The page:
Part of proper education for the purpose of prevention is to not overstate the effects of drug use such as has been done in the past with marijuana (Macleod & Hickman, 2010) (Skolnick, 1992). Evidence based programs are vital to a proper campaign and teaching others of the dangers that do exist with various substances, from marijuana, to harder drugs, to alcohol and even tobacco (Macleod & Hickman, 2010). Overstatement can lead to the inference that indeed there is no harm at all (Skolnick, 1992). Many can control the ways and conditions they use any substance, others cannot and it’s an important distinction to make in an education campaign.

There are a few models of legalization or decriminalization to consider. In an unrestricted market, it has been proposed that in one swoop, smuggling, organized crime, and street violence would almost immediately decrease or, in some instances, disappear altogether (Skolnick, 1992). A second option would be the cigarette model where only the age is restricted. Next is the alcohol model where it is more regulated, and the last model is the prescription drug model in that it would have to be issued through health care service providers.

CATO also suggests four paths for legalization and decriminalization as follows (Ostrowski, 1989):

  • Option A: Decriminalization (new British system) – Government-controlled distribution through clinics only for short-term maintenance; criminal penalties for unauthorized sale and use.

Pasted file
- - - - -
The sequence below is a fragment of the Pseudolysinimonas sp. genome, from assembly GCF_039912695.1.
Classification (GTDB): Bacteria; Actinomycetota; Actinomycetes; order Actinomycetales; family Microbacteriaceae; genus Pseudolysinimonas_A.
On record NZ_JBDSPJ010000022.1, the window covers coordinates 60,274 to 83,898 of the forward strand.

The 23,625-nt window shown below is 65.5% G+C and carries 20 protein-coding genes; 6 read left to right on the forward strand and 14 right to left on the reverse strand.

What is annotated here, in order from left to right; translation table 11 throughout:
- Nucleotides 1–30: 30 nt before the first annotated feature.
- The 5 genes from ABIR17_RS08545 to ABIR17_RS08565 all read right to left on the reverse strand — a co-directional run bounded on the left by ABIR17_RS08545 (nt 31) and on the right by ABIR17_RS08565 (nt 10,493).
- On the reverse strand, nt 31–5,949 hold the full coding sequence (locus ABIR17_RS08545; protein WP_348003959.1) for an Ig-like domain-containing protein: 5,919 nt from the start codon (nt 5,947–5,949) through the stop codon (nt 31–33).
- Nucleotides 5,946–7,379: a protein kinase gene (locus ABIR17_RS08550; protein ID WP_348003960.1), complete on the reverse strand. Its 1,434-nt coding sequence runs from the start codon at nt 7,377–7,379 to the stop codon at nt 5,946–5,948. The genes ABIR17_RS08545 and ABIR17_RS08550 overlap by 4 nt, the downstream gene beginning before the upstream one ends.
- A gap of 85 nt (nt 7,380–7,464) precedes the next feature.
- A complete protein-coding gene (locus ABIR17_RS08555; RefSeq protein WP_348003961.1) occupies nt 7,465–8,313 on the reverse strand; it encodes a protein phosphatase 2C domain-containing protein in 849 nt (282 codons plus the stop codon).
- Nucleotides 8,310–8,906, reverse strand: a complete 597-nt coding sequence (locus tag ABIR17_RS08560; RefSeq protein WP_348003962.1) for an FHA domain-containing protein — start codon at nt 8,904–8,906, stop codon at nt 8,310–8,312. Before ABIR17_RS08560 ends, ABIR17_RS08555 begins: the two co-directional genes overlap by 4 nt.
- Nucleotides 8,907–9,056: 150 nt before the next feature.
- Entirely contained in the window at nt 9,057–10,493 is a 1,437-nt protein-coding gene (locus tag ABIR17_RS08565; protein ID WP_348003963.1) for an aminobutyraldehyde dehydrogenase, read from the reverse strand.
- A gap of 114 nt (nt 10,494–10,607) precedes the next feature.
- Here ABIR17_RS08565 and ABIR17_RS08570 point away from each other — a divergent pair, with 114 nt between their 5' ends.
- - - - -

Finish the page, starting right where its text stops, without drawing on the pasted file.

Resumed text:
• Option B: Decriminalization – Government-controlled distribution through clinics for long-term maintenance; criminal penalties for unauthorized use and sale.
  • Option C: Decriminalization (old British system) – Government-controlled distribution; availability by prescription from any physician for treatment or maintenance; criminal penalties for non-prescription sale and use.
  • Option D: Legalization (British and American systems prior to 1914) – Distribution, sale, and use regulated on a par with the alcoholic beverage industry; alcoholic beverage industry; nonprescription use by adults permitted.

CATO points out that under the American way of criminalizing drug use, it created a violent black market in Britain within only a few years (Ostrowski, 1989). They had to come up with a new way of dealing with drugs (the new British system). However, when considering this, think about alcohol: how many people would go to a hospital to get some liquor and have to see a psychiatrist in the process? It just isn’t very practical and would not be cost effective. These are things that need to be added to the discussion when trying to shape public policy regarding drug use and abuse.

In conclusion, it would seem the evidence is there to suggest that the failures of the Drug War far outweigh any benefits. It is time to open the discussion and create positive action to move the issue of drugs away from the criminal justice system and instead offer help to those suffering from addiction and other health issues related to drug use and abuse. The first step is to change the laws, decriminalizing drugs, to curb or altogether halt dangerous black market activities and restore individual liberties. Next would be harm reduction and rehabilitation efforts for current addicts. Finally, engaging in an evidence-based education campaign with the aim of prevention should become a top priority.


Winning the War on Drugs: A “Second Chance” for Nonviolent Drug Offenders. (2000, April). Harvard Law Review, 113(6), 1485-1502.